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The Magus by John Fowles
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The Magus (original 1966; edition 2001)

by John Fowles

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3,998741,814 (3.99)15
Member:silvia.badulescu
Title:The Magus
Authors:John Fowles
Info:Back Bay Books (2001), Edition: Revised, Paperback, 656 pages
Collections:Your library
Rating:*****
Tags:None

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The Magus: a revised version by John Fowles (1966)

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""The Magus" is a stunner, magnificent in ambition, supple and gorgeous in execution. It fits no neat category; it is at once a pyrotechnical extravaganza, a wild, hilarious charade, a dynamo of suspense and horror, a profoundly serious probing into the nature of moral consciousness, a dizzying, electrifying chase through the labyrinth of the soul, an allegorical romance, a sophisticated account of modern love, a ghost story that will send shivers racing down the spine. Lush, compulsive, richly inventive, eerie, provocative, impossibly theatrical--it is, in spite of itself, convincing." Thus wrote Eliot Fremont-Smith in his New York Times book review when this magnificent novel was first published back in 1966.

Let me tell you folks, this was one powerful literary experience - not only did I read the book but I also listened to the outstanding audio version, read by Nicholas Boulton. "Stupidity is lethal." One of the many musing from first person narrator Nicholas Urfe, a dashingly handsome twenty-five year old Oxford educated Englishman on the Greek island of Phraxos during a conversation with Conchis, a much older wealthy recluse, a man imaginative enough to remind him of Pablo Picasso and mysterious enough to remind me of Aleister Crowley.

This 660 pager begins with Nicholas Urfe recounting his background as an only child of middle class parents, stickler brigadier father, an officious military man down to his toes, a man forever trotting out words like discipline and tradition and responsibility to undergird his position on any topic, obedient housebound mother, public school education (what in the US is called private school), short stint in the army during peacetime and then reading English at Oxford. When one day at Oxford he receives word that both his mother and father died in an airplane crash, Nicholas feels a great relief since he no longer is obliged to carry around a huge sack of family baggage. Ah, family!

However, after Oxford, there’s one person who exerts a profound influence on Nicholas prior to his traveling to Phraxos to teach boys at the English-run Lord Byron School - Alison, a gorgeous, graceful Australian gal who moves in with Nicholas in his quaint apartment facing Russell Square. And that’s influence as in emotional intensity, as in red hot passionate lovemaking, bitter heated arguments and nearly everything in between, as if their relationship is a primer for the Dionysian frenzy and chaos Nicholas will eventually encounter in Greece.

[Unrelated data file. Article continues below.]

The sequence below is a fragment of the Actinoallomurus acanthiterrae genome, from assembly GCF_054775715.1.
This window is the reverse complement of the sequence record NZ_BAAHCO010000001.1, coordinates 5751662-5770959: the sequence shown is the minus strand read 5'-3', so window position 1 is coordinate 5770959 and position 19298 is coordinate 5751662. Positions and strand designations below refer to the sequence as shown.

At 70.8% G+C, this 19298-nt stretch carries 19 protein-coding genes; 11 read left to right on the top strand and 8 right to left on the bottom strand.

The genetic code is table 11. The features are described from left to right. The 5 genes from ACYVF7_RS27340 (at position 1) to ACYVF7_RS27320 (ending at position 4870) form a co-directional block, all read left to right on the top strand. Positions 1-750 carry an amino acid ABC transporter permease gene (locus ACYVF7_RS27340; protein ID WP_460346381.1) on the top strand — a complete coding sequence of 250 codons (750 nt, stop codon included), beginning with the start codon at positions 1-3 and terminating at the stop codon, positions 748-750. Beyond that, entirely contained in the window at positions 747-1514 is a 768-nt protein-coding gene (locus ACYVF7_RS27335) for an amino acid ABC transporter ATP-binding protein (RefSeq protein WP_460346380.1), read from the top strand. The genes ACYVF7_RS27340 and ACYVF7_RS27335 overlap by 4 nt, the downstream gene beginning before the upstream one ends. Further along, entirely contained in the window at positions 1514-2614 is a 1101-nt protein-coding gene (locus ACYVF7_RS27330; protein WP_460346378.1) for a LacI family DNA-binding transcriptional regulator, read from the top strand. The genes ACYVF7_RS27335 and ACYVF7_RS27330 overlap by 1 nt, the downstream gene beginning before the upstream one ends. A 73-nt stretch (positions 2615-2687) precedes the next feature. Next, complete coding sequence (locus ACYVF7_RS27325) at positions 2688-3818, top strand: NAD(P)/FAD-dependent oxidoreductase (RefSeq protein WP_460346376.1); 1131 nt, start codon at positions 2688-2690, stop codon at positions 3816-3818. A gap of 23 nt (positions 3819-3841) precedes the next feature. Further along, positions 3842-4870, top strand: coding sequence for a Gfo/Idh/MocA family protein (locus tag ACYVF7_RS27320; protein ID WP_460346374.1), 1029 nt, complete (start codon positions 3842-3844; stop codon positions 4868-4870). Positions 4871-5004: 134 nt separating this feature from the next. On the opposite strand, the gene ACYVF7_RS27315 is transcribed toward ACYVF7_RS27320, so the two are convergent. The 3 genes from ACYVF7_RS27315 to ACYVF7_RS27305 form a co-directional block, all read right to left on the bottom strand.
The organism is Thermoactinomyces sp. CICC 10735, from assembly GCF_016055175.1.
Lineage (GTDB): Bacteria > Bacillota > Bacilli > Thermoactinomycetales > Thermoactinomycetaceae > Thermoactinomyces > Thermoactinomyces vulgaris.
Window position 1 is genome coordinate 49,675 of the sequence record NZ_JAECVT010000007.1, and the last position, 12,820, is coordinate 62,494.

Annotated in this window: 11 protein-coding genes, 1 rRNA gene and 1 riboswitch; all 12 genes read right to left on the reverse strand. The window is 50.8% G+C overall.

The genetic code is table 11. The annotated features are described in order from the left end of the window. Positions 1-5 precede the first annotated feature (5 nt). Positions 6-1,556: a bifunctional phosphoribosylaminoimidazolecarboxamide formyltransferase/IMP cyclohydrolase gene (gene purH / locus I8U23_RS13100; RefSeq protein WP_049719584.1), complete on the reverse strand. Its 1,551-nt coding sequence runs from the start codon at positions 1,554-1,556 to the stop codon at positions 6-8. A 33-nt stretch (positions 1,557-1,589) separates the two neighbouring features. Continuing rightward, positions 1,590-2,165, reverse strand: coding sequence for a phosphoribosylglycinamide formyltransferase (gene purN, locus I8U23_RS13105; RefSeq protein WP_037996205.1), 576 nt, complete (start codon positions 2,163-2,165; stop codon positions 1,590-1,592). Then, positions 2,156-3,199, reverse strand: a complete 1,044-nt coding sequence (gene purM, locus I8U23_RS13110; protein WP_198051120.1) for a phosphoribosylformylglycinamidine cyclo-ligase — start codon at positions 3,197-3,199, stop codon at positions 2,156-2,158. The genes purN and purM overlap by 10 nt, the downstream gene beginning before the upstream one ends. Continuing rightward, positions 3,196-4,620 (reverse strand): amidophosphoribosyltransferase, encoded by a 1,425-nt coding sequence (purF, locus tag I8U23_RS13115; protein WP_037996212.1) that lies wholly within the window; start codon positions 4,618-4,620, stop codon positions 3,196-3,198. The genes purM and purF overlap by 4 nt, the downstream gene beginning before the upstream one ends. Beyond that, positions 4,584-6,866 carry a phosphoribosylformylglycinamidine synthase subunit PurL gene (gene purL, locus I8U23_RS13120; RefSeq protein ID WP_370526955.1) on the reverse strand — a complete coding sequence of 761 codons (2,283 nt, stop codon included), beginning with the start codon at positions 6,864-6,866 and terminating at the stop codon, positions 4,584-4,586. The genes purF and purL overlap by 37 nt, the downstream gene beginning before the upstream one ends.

When leaving England, Nicholas calls to mind how he needs more mystery in his life. Well, he certain gets his wish when he meets old Maurice Conchis and is initiated in unexpected ways into the atrocities of World War I and then the Nazis, the vitality of Greek theater and mask acting, isolation and religious fanaticism, hypnotism and mysticism, Freudian psychoanalysis and Jungian archetypes, ancient pagan religions inexplicably mingling with science and humanism.

Pulled into the vortex of the brutality of recent European history and pushed out to hidden spiritual realms with a dose of romantic love thrown in along the way, Nicholas is forced to confront his basic philosophic assumptions: How free are we? How much influence does our culture and historic epoch have on our values? Is there a universal foundation of morality beyond social convention? What is the connection between truth and beauty? Does love conquer all or is this merely a hackneyed cliché?

Toward the end of the novel, we as readers join Nicholas in asking: Ultimately, what was the real intent and purpose of Maurice Conchis and his so called godgame? Was all of what he as a young Englishman lived through at bottom a madman’s desire to manipulate and control, so much so it would it be more accurate to label Conchis’ inventive masque a congame rather than a godgame?

Turning the novel’s pages, we are right there with Nicholas as the suspense mounts – for every mystery that appears to be solved, two corollary mysteries pop up to take its place. Are we delving deeper into the mysteries of the universe or the mysteries of a detective novel, or both? No wonder Eliot Fremont-Smith called “The Magus” a stunner. I couldn’t imagine a more apt one-word description. I can also appreciate John Gardner’s judgement when he wrote, "Fowles is the only writer in English who has the power, range, knowledge, and wisdom of a Tolstoy or James."
( )
  Glenn_Russell | Nov 13, 2018 |
The first half was like a Hemingway novel in that it was extremely well written with high quality dialog and characters while at the same time being slow and lacking in interesting plot progression.

The second half makes the first half worth it. ( )
  cuothoju | Apr 6, 2018 |
The narrator is a cad, and no one in the book is at all chivalrous. That's fine, but the way the narrator expresses his caddishness - "growling" and "glowering" at adversaries, writing vindictive letters and burning them unsent - is a bit third-rate.

I was extremely disappointed that the magic introduced early on was soon debunked and it became a conventional evil-genius thriller.

The women generally act sexy and are uniformly seen through the lens of sex. This is obviously attributable to the narrator but it does get very tiring. The book has an obsession with gender.

The best bits are Conchis' "reminiscences". These four vignettes show the author working for his keep. They are the kernels of stories which he wasn't able to extend, and so had to weave an elaborate frame narrative around to make them viable. But they are by far the most immediate and assured sections of this long book.

The whole theme of lies vs truth is quickly exhausted. You can only play so many shell games before the punter walks away. The episodic plot doesn't help in this regard. So, what is tonight's entertainment, I'm fairly sure the protag says at least once, and I said it more than once.

Overall, a very artificial novel with enough gripping sections to make it worth while. ( )
1 vote yarb | Oct 23, 2017 |
FINAL REVIEW



""The Magus" is a stunner, magnificent in ambition, supple and gorgeous in execution. It fits no neat category; it is at once a pyrotechnical extravaganza, a wild, hilarious charade, a dynamo of suspense and horror, a profoundly serious probing into the nature of moral consciousness, a dizzying, electrifying chase through the labyrinth of the soul, an allegorical romance, a sophisticated account of modern love, a ghost story that will send shivers racing down the spine. Lush, compulsive, richly inventive, eerie, provocative, impossibly theatrical--it is, in spite of itself, convincing." Thus wrote Eliot Fremont-Smith in his New York Times book review when this magnificent novel was first published back in 1966.